Vetri and his wife ate a similar pasta dish during the trip to Rome that served as the inspiration for Amis. But the moist olive oil cake, a tall wedge suffused with orange zest and voluptuous extra-virgin, is all Spence—he “found the recipe in an old-school Italian cookbook years ago” and tinkered with it till it made the dessert menu at Vetri. The yeasty waffles owe their existence to another chef: Michael Symon, who was treated to a plate after gushing to Vetri about the waffles he’d recently had on a Sicilian vay-cay. At Amis, they fill each crisp-edged crater with Nutella and top them with vanilla semifreddo and toasted hazelnuts. At Industry Night, the guests gobbled them so quickly the expression might need to be changed to “selling like waffles.”

Of course, these addictive waffles weren’t sold at Industry Night. They were gratis. And with Amis’ in-the-biz evenings becoming a monthly occurrence, the iron—and the late-night bar crowd—will definitely be kept hot. Wrangle a W2 if you can.

For more on Philly's food scene, visit


412 S. 13th St. 215.732.2647. 

Cuisine: Roman.

Hours: Lunch: Mon.-Fri., 11:30am-2pm. Dinner: Daily, 5pm-11:30pm. Bar menu till 1am.

Prices: $4-$26.

Atmosphere: A refreshingly relaxed retrofit filled with salvaged materials, Italian antiques and an industry who’s-who.

Service: Smart and sunny.

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Comments 1 - 5 of 5
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1. Mrs. Dale Cavaliere said... on Apr 16, 2010 at 12:21PM

“The food was terrible. Totally oversalted and absolutely tiny tiny portions. My freshly made raviolis stuffed with fresh ricotta were as flat as pancakes with maybe 1/4 teaspoon of cheese in them? And the sauce or whatever it was on top, some kind of cheese, was so salty I couldn't eat it. My husband ordered gnocchis which were not ghocchis at all, as we always make ours from scratch at home, but a big blob of what seemed to be corn meal squashed and they called it gnocchis. Absolutely terrible. Will never go back which is a shame as it is true, a very delightful space.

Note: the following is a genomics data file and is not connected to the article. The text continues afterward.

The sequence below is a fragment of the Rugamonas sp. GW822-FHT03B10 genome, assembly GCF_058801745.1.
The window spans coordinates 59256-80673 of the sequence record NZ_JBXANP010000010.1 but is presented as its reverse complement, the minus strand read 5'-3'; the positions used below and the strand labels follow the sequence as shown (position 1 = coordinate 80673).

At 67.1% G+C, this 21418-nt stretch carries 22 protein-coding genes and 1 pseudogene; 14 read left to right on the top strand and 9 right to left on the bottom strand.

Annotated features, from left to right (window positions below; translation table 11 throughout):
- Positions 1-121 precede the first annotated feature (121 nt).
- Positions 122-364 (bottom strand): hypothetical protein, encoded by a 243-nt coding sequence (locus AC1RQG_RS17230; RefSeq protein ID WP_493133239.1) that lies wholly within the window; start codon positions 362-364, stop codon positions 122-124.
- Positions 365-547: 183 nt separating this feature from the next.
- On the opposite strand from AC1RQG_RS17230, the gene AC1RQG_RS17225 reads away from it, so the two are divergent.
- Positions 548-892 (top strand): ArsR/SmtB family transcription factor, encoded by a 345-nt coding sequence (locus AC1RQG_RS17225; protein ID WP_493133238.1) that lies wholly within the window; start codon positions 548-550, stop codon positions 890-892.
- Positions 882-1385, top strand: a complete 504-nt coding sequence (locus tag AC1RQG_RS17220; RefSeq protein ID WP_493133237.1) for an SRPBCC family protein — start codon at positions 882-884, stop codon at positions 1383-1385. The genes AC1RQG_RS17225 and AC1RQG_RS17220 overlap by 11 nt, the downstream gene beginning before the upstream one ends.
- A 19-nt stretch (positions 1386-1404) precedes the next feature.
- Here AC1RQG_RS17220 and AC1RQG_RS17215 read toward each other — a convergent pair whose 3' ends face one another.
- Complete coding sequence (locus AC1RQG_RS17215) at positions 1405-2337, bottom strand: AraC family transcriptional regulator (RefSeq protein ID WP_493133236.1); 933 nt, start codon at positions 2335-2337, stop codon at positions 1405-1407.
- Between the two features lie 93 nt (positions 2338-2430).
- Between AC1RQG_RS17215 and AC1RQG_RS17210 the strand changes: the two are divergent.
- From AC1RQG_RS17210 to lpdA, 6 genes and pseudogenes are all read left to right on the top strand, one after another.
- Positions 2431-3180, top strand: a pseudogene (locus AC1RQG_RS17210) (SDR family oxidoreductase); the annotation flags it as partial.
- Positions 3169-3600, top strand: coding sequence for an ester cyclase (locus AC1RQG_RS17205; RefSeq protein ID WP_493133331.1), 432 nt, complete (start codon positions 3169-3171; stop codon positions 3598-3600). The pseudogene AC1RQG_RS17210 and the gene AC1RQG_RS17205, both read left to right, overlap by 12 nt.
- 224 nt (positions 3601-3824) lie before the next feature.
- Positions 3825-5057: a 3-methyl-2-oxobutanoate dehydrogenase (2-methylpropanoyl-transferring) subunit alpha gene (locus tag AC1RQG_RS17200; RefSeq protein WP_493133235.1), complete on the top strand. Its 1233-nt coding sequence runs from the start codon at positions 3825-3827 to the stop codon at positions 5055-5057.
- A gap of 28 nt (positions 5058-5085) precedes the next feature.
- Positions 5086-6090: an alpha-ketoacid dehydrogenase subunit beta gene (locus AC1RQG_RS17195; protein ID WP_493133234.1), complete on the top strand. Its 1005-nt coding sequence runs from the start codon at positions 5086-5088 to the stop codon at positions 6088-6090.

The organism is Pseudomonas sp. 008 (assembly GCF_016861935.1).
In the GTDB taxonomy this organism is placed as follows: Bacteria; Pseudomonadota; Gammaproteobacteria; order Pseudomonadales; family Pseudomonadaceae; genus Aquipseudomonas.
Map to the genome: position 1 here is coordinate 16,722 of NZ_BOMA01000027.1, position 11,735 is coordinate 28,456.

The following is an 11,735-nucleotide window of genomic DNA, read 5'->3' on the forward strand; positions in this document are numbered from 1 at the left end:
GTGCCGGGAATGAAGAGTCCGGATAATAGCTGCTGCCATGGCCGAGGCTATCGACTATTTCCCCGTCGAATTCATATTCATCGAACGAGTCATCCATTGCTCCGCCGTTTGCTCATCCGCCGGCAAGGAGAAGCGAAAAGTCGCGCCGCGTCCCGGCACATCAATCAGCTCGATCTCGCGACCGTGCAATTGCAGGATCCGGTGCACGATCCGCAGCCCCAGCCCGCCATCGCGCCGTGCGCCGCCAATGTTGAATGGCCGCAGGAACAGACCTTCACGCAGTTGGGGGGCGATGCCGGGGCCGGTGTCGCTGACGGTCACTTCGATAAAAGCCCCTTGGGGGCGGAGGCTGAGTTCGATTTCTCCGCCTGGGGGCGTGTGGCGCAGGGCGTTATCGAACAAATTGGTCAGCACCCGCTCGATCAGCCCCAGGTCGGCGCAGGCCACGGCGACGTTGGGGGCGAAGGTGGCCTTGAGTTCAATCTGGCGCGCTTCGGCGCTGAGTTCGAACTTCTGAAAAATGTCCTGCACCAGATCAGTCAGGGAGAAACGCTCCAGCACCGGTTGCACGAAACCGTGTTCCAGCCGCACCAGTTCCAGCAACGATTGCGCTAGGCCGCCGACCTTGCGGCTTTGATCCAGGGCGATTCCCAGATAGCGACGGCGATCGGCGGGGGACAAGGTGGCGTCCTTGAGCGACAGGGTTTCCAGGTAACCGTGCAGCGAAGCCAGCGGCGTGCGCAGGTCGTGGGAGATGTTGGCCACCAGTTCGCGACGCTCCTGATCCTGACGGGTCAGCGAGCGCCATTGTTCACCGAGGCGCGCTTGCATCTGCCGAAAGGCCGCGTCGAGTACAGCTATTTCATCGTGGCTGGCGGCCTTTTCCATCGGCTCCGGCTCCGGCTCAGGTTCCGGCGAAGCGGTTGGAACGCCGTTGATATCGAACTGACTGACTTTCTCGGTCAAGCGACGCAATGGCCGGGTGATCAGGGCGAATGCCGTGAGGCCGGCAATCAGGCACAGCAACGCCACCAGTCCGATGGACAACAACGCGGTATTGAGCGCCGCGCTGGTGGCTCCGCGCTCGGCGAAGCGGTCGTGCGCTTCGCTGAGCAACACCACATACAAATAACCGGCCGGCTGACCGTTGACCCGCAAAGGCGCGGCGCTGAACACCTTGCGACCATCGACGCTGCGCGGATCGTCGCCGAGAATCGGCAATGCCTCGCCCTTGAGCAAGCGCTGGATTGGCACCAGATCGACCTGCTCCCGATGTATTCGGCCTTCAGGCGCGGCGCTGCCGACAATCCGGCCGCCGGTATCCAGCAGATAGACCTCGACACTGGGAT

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2. S.J. said... on May 21, 2010 at 07:02AM

“"My husband ordered gnocchis which were not ghocchis at all, as we always make ours from scratch at home, but a big blob of what seemed to be corn meal squashed and they called it gnocchis."

What an ignorant fool you have just proven yourself to be. Regardless what you thought of the food, there is no way Amis calls what you have "gnocchis" because they know that gnocchi is the plural. Secondly, learn that there is often more than one way of making something (the beauty of food) and the "big blob of what seemed to be corn meal squashed", to me was exactly how gnocchi made with semolina flour instead of potato SHOULD taste. Thankfully Amis is so busy that your decision never to return will not be a problem. Go back to Olive Garden and enjoy your soup, salad and breadsticks.”

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4. Anonymous said... on Oct 18, 2010 at 01:36PM

“S.J....You're a fool. Obviously your either the owner, manager, or part owner. You shouldn't react to customer reviews in that matter. Because of that, you have lost my business.

Also, for your reference, I happen to know quite a few people who frequent Amis, and they will not be any longer, thanks once again to your horrible and unprofessional review.”

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5. Anonymous said... on Nov 22, 2011 at 04:02PM

“We arrived at Amis with a reservation made through Open Table. We waited nearly an hour for our table. After the staff gave us conflicting excuses as to the reason we had to wait so long and could not predict when we might begin our meal with them we decided to leave. We visited another restaurant that evening where we had a great time. The final straw with Amis was that I discovered that the staff had accessed my Open Table account and cancelled my reservation with them so I couldn't review them. Which makes for an uncomfortable experience. In the end it's Amis' loss.”